Hanson left the life of a Cambridge don to return to the U.S. in 1957, founding the Indiana University Department of History and Philosophy of Science, the first of its kind, and receiving a Fellowship at the Institute for Advanced Study in Princeton, New Jersey. In 1963, Hanson moved to Yale University. He also continued to fly an AT-6 Texan trainer, and later a Grumman F8F-2 Bearcat. His unusual style and personal history, including his aerobatics over the Yale Bowl and at airshows as 'The Flying Professor,' were noted by a generation of students including John Kerry. His time at Yale was strained by campus politics, where he was caught in the midst of an infamous 1964-65 fight over Yale's tenure policies (the "Bernstein Affair").[6]

Hanson died in 1967, when his Bearcat crashed in dense fog en route to Ithaca, New York. He was survived by wife Fay and children Trevor (b. 1955) and Leslie (b. 1958). His rich, complex life ranging from Golden Gloves boxing to drawing illustrations for Homer's Iliad; from camping on a Harley-Davidson to testifying before the U.S. Senate; from tough city youth to distinguished scholarship was cut short at the age of 42, with ten books in progress, including a history of aerodynamic theory.



  • Patterns of Discovery: An Inquiry into the Conceptual Foundations of Science. Cambridge University Press, 1958. ISBN 0-521-05197-5.
  • The Concept of the Positron. Cambridge University Press, 1963. ISBN 0-521-05198-3.
  • Perception and Discovery: An Introduction to Scientific Inquiry. Freeman, Cooper & Co., 1969 [Wadsworth, 1970]. ISBN 0-87735-509-6.
  • Observation and Explanation: A Guide to Philosophy of Science. (Harper Essays in Philosophy) Harper & Row, 1971. ISBN 0-06-131575-3.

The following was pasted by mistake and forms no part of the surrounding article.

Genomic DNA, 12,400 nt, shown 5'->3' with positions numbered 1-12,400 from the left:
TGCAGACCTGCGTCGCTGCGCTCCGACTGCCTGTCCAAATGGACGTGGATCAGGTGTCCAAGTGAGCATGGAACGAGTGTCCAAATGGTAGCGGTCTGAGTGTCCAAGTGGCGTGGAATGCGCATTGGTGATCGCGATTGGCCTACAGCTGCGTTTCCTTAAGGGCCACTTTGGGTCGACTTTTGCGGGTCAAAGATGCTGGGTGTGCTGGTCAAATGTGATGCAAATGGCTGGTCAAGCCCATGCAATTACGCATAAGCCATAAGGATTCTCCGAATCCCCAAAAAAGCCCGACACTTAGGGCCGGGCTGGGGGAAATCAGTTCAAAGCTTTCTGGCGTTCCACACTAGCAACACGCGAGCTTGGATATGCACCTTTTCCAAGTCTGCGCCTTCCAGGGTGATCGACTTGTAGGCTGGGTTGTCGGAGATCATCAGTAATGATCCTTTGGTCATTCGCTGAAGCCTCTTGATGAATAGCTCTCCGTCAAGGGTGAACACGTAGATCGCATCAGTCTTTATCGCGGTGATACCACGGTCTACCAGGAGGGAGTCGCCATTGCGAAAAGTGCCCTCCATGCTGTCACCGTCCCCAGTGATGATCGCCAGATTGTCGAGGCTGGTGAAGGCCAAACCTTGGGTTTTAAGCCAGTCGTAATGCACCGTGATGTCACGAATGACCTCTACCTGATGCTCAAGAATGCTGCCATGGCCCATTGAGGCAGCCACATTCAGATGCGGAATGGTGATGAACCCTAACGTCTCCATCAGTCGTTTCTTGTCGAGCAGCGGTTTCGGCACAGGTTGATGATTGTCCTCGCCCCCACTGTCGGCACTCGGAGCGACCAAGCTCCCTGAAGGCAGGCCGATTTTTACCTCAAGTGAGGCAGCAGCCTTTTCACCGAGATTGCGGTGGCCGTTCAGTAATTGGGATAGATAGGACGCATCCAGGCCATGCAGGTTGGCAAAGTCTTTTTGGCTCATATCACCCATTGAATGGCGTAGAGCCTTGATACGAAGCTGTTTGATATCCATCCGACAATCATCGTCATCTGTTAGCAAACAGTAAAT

• What I Do Not Believe and Other Essays, (Toulmin/Woolf, eds). Synthese Library, D. Reidel, 1971. ISBN 90-277-0191-1.
  • Constellations and Conjectures, (Humphreys, ed). D. Reidel, 1973. ISBN 90-277-0192-X.

Other media

  • "Philosophy of Science: Observation and Interpretation", Voice of America broadcast from 1964 (recorded 1963), ARC Identifier 106673, Local Identifier 306-FORUM-EN-L-T-6456-I, Record Group 306: Records of the U.S. Information Agency, 1900 - 1992 (cited at, retrieved by searching for "philosophy science observation interpretation")

See also


  1. Thomas S. Kuhn, The Structure of Scientific Revolutions. Chicago and London: University of Chicago Press, 1970 (2nd ed.), p. 27.
  2. Schwendtner, Tibor and Ropolyi, László and Kiss, Olga (eds.): Hermeneutika és a természettudományok (Meaning of the title: Hermeneutics and the natural sciences). Áron Kiadó, Budapest, 2001.
  3. Nozick, Robert, Anarchy, State, and Utopia (1974) p. 6.
  4. Nozick, Anarchy, State, and Utopia (1974) p. 335, quotes Norwood, Patterns of Discovery, pp. 119–120: "Though the X (color, heat, and so on) of an object can be explained in terms of its being composed of parts of certain X-quality (colors in certain array, average heat of parts, and so on), the whole realm of X cannot be explained or understood in this manner".
  5. Millstein, U.S. Marine Corps Aviation Insignia, p. 90.
  6. Seyla Benhabib et al., Pragmatism, Critique, Judgment: Essays for Richard J. Bernstein, ISBN 0-262-52427-9, pp. 337–341 visible via online preview at The Bernstein Affair, which "has gone down in the annals of academe as one of the most contested cases of tenure in the United States" and which involved all-night protests and thousands of picketing students. Colleague Robert Brumbaugh characterizes the situation by saying "We could not have gotten tenure for Aristotle when he was thirty-two...[and personally] I could not have gotten it." Hanson, a newcomer to the department, was deliberately placed in the difficult position of doing "dirty work" for others, for which he drew much animus. Frustrated, Hanson wrote a contentious open letter to the New York Times to explain his thinking, concluding that although Bernstein's writing was "well-structured, clever, and urbane," it was "uniformly unoriginal"; he feared that basing tenure decisions on popularity risked turning Yale into a "banana republic university, drifting aimlessly on the winds of student preference." Negative repercussions over the affair damaged the prestige of Yale and its Department of Philosophy for years.

  • Millstein, Jeff (1995). U.S. Marine Corps Aviation Unit Insignia 1941-1946. Paducah, Kentucky: Turner Publishing Company. ISBN 1-56311-211-6. 
This article is issued from Wikipedia. The text is licensed under Creative Commons - Attribution - Sharealike. Additional terms may apply for the media files.